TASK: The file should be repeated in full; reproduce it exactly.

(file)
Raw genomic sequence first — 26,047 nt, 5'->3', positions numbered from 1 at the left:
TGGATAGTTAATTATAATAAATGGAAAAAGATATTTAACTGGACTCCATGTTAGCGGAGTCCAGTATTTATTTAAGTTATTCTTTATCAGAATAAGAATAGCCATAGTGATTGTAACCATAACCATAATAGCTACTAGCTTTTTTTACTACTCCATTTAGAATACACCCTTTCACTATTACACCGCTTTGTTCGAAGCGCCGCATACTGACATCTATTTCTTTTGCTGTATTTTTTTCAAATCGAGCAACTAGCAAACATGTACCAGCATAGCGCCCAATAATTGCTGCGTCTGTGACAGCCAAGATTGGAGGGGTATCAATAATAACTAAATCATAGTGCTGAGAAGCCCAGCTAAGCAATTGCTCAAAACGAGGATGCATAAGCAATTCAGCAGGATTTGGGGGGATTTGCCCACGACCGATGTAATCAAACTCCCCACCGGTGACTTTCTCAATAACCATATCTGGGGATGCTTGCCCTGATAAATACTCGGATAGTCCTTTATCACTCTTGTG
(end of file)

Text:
Raw genomic sequence first — 26,047 nt, 5'->3', positions numbered from 1 at the left:
TGGATAGTTAATTATAATAAATGGAAAAAGATATTTAACTGGACTCCATGTTAGCGGAGTCCAGTATTTATTTAAGTTATTCTTTATCAGAATAAGAATAGCCATAGTGATTGTAACCATAACCATAATAGCTACTAGCTTTTTTTACTACTCCATTTAGAATACACCCTTTCACTATTACACCGCTTTGTTCGAAGCGCCGCATACTGACATCTATTTCTTTTGCTGTATTTTTTTCAAATCGAGCAACTAGCAAACATGTACCAGCATAGCGCCCAATAATTGCTGCGTCTGTGACAGCCAAGATTGGAGGGGTATCAATAATAACTAAATCATAGTGCTGAGAAGCCCAGCTAAGCAATTGCTCAAAACGAGGATGCATAAGCAATTCAGCAGGATTTGGGGGGATTTGCCCACGACCGATGTAATCAAACTCCCCACCGGTGACTTTCTCAATAACCATATCTGGGGATGCTTGCCCTGATAAATACTCGGATAGTCCTTTATCACTCTTGTG